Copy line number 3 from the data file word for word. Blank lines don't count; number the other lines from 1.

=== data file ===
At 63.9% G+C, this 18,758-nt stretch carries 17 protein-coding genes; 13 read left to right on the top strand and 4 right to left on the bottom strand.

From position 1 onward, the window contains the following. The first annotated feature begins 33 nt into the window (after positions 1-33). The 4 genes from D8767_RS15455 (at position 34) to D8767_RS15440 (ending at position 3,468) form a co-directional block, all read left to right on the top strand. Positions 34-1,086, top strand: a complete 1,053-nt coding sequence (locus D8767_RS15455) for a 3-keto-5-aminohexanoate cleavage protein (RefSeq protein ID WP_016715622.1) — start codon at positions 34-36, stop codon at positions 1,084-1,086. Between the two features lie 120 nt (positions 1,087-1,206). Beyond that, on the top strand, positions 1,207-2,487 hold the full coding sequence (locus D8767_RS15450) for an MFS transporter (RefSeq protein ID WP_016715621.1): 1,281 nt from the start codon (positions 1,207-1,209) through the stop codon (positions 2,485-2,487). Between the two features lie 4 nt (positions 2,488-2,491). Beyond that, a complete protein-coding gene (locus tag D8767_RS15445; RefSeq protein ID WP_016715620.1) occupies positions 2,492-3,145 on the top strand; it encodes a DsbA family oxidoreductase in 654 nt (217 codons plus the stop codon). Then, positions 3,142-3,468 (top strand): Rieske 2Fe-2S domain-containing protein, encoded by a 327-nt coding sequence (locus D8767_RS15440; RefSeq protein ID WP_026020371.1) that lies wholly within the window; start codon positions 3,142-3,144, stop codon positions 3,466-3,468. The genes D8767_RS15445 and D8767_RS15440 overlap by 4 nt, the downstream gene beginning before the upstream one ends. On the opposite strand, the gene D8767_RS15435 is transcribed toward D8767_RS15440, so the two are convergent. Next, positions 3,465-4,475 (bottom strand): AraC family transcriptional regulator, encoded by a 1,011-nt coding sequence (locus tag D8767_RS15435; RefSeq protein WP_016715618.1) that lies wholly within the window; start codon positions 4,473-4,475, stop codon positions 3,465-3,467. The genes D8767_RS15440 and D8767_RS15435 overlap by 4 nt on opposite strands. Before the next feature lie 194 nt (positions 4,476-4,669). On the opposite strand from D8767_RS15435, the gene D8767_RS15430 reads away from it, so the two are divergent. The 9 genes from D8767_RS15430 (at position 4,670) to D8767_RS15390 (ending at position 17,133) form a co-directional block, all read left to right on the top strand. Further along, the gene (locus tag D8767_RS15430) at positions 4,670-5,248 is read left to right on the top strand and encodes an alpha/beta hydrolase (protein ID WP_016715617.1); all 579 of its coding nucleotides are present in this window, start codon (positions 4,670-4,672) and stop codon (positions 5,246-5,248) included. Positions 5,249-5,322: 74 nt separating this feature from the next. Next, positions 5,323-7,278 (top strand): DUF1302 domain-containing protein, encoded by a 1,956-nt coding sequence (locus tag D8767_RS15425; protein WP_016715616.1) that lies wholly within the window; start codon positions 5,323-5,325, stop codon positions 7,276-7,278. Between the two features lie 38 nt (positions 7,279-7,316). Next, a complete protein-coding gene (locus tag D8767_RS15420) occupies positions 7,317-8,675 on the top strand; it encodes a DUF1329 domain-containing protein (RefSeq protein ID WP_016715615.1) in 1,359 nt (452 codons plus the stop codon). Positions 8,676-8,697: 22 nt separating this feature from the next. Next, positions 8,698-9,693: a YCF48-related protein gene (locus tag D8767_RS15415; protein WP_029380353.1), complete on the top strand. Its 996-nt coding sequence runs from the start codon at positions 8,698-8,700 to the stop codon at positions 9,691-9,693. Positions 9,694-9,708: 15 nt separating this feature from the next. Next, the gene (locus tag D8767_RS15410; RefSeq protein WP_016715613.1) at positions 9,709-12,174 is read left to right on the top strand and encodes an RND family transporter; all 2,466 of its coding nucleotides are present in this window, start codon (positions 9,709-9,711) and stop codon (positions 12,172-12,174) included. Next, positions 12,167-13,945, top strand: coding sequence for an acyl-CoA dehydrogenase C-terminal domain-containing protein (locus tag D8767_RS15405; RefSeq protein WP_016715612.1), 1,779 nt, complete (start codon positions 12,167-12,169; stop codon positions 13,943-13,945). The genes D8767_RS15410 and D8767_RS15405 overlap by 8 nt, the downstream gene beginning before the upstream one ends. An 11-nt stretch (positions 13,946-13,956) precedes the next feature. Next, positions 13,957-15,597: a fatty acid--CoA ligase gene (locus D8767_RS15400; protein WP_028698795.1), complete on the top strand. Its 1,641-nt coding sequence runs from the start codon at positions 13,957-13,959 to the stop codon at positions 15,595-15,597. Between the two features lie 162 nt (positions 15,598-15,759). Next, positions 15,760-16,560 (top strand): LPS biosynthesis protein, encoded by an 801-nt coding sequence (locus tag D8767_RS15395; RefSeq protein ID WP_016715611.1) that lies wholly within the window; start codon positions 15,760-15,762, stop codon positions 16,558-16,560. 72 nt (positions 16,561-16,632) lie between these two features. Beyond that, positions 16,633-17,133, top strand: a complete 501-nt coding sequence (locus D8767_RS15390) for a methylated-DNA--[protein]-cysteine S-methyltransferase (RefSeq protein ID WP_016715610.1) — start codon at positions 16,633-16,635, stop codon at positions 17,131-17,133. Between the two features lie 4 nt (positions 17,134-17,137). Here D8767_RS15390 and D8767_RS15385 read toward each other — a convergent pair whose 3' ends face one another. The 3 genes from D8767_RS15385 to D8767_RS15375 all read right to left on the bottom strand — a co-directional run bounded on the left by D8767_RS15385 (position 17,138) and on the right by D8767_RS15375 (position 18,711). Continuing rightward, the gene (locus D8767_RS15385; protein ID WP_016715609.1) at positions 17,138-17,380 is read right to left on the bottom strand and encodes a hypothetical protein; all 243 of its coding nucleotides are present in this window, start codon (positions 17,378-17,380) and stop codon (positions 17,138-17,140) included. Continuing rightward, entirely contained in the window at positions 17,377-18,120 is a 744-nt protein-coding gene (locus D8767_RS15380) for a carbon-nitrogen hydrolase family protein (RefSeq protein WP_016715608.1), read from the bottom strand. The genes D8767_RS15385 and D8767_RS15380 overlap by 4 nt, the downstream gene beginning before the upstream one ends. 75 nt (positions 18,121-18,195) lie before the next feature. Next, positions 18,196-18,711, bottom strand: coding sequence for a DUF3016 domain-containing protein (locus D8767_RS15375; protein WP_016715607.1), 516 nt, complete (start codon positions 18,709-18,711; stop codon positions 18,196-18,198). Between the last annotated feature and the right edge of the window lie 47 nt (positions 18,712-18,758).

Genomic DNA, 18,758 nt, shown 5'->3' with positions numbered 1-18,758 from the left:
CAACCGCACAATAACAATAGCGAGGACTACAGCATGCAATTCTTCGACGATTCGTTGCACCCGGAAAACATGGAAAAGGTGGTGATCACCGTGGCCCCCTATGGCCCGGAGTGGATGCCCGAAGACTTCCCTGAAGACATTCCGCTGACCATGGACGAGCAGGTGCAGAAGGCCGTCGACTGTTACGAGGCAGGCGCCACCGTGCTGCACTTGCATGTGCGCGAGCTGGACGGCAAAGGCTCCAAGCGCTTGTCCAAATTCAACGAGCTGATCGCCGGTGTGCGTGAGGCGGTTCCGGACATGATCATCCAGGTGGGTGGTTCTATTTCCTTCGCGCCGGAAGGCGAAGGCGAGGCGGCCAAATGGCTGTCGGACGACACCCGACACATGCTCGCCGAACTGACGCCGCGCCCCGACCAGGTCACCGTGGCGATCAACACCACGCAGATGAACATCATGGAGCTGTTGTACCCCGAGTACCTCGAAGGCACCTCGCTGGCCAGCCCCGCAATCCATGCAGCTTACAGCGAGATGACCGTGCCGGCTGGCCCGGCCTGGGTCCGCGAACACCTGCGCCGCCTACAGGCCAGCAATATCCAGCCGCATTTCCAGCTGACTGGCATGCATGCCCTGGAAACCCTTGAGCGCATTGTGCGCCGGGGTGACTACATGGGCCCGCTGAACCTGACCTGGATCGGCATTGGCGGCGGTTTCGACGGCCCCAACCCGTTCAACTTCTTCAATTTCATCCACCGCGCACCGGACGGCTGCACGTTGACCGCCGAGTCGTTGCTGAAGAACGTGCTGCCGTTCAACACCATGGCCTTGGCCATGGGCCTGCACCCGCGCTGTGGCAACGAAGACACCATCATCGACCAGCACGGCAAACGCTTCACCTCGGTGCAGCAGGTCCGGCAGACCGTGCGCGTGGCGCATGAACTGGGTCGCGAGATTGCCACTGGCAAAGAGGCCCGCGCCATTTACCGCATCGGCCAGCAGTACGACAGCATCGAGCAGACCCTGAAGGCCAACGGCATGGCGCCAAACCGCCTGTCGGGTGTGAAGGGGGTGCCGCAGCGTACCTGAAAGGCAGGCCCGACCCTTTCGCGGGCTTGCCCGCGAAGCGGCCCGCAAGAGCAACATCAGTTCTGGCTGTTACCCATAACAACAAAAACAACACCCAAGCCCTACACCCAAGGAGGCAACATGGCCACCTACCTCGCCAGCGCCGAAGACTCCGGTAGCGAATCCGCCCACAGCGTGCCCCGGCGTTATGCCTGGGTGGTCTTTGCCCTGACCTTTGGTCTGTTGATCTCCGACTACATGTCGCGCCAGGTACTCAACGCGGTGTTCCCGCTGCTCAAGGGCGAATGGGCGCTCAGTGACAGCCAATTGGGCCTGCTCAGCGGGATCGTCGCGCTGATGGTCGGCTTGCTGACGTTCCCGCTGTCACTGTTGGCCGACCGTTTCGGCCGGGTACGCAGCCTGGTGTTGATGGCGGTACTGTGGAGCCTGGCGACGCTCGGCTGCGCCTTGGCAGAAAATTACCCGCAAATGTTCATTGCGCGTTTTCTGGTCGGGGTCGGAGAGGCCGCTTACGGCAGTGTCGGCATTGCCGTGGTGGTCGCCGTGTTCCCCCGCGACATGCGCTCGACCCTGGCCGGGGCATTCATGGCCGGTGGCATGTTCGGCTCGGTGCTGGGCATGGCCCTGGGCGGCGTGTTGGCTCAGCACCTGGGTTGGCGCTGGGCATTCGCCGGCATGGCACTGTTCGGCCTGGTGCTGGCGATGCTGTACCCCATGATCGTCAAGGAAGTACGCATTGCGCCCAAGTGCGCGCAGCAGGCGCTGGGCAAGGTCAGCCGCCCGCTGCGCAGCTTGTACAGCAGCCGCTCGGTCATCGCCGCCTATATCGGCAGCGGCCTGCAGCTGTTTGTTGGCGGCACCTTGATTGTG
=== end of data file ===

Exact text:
Genomic DNA, 18,758 nt, shown 5'->3' with positions numbered 1-18,758 from the left: